give it a try for a couple of weeks, try out different layouts, weekly or dayly, tryout different ideas using it as a personal log, try out some collections and lists.
- Look at tips and tricks/ hacks
there are so many people out there fascinated with this system, hence there seem to be a million tips and hacks to try, find them via the blog on bulletjournal.com or pinterest or via some blogs or even youtube. Some of the example pages online are extremely intricate and artistic, very impressive and not what could work for me in my daily life, but still full of ideas that could be used in some way or other in my own journal, maybe a detail or a way of recordkeeping or that funny font etc.
- Review or get an overview
after a few weeks of using the BuJo system (in my case ca.6weeks) I tried to review how I used the system and evaluate what worked for me or what I missed and wanted different in my private BuJo (and also my Work BuJo)
I am estimating that I will do something similar in another 4 or 6 weeks, and will be able to compare how the adjustments held up to daily use.
I am also planning to use some aspects of the BuJo system for my work, I especially love the idea of the Brain dump, and I see a lot of promise for that one in a line of work where new info’s and request can come in at any time throughout the day.
This is all fine for my work, but working in a team with colleagues has slightly different demands which will never be realized in today’s world with an analogue system in my opinion, hence I see the great advantages in the BuJo system for me as a work log and brainstorming and note organizing tool, for cooperation at work I still am a fan of the classic Outlook diary or tasklist tools such as Wunderlist, although we switched to Asana some months back and that has become an extremely valuable tool for me at work.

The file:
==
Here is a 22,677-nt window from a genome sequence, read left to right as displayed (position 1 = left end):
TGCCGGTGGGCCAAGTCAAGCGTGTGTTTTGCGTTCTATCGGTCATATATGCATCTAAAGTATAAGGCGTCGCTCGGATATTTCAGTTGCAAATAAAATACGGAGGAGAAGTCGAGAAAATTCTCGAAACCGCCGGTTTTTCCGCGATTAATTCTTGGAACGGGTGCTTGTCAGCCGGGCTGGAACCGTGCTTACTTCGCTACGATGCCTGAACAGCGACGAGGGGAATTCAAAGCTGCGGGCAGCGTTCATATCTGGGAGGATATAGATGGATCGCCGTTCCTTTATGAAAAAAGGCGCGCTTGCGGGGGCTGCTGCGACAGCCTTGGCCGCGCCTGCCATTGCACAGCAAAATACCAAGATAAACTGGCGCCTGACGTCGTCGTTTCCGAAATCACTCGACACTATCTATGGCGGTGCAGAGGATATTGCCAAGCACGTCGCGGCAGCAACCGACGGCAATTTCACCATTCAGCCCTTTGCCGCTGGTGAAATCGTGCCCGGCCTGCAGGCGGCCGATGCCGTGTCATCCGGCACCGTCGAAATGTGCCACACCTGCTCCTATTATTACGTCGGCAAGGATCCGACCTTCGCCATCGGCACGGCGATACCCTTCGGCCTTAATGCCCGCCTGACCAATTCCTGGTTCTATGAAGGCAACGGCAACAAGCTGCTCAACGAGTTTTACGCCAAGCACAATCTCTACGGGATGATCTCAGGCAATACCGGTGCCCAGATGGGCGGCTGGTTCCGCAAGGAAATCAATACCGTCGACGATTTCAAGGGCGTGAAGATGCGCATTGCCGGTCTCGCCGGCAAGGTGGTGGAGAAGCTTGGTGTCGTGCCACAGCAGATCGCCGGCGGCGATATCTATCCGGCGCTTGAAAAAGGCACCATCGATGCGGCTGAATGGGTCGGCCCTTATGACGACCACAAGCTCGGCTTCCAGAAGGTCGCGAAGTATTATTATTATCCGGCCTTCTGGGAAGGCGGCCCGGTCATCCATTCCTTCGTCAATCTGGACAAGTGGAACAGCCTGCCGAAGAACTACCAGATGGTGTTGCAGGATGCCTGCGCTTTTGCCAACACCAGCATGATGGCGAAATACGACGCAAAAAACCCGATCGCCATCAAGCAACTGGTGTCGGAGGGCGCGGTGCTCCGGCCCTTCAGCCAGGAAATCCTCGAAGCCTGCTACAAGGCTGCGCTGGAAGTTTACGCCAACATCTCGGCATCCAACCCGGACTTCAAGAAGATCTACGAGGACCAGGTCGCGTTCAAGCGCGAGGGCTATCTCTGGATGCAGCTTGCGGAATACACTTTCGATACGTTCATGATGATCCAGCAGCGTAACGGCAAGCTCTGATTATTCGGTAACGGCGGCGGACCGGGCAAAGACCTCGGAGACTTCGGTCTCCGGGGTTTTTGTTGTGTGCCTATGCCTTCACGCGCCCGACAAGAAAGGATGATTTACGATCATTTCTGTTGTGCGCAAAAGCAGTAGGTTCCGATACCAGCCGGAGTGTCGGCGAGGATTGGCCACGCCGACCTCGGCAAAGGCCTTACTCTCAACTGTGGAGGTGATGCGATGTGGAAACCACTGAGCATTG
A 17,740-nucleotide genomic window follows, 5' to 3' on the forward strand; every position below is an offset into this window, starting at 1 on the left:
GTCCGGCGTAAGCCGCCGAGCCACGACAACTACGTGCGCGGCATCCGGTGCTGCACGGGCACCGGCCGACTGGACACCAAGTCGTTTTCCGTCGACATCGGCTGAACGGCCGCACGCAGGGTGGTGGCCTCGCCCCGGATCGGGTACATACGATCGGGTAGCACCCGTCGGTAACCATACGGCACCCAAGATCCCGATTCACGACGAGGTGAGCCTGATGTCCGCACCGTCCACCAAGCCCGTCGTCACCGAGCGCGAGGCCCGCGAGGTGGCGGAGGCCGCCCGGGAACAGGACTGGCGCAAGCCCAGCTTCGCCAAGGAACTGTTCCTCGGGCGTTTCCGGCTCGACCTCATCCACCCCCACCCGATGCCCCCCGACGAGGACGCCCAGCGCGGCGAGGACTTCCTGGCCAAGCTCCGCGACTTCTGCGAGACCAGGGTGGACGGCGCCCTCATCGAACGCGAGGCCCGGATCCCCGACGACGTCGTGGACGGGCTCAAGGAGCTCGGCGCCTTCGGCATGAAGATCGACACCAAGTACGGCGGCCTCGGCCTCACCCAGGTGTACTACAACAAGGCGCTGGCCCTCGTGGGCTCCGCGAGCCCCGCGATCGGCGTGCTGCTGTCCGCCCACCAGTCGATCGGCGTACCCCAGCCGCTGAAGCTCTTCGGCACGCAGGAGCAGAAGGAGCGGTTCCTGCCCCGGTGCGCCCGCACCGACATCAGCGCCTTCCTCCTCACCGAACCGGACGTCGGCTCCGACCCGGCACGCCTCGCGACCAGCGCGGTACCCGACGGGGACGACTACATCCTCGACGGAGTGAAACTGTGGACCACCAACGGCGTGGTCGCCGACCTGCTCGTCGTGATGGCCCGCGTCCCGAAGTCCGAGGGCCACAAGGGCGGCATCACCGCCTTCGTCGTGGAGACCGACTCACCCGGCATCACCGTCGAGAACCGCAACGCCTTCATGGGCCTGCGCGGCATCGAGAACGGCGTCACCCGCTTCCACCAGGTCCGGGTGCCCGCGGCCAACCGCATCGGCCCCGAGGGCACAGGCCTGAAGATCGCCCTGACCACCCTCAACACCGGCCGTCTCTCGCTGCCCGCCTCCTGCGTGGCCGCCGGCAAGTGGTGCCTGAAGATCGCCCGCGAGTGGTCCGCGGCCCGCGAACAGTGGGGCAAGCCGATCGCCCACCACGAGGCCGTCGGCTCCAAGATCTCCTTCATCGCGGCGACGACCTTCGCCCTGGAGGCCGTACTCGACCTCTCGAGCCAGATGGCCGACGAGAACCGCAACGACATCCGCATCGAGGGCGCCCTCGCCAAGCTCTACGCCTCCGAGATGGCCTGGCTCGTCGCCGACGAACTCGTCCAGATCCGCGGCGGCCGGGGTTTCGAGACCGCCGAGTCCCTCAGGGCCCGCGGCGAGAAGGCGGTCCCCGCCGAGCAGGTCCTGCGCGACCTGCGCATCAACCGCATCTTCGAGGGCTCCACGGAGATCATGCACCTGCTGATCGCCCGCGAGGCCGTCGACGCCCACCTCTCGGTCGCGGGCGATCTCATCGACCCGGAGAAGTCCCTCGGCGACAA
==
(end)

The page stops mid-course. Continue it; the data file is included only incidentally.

What I love in my BuJo:
- Half year/ Quarter year overview
First time I see a realistic chance to schedule my doctors appointments or vacations better.
- Waiting on / open orders
Kickstarter is my downfall, especially because I tend to forget what I supported and when they promised delivery, but not anymore!
- Monthly spread
No matter how the layout is exactly, as long as I have the big picture of monthly goals and task as well as waiting on (information or deliveries promised to me that might need reminding) it offers a big advantage for me.
- Habit tracker
I love it. Great idea, of course there are apps (habit rpg fun but not really traceable) for tracking habits or new years resolutions etc. but with this in my BuJo I actually can look back and see how I have been doing so far.
Writing down three things I am grateful for is an idea I have been stumbling upon for some time now, and I think it’s a great idea, and especially suited to be included in my BuJo.
Well, that’s it for now. I might pick this topic up again in the future, but then again there are so many great blogs for Bullet journaling, I might just go with links…
Cheers, hugs and have fun with your BuJo!
more Pics on my flickr page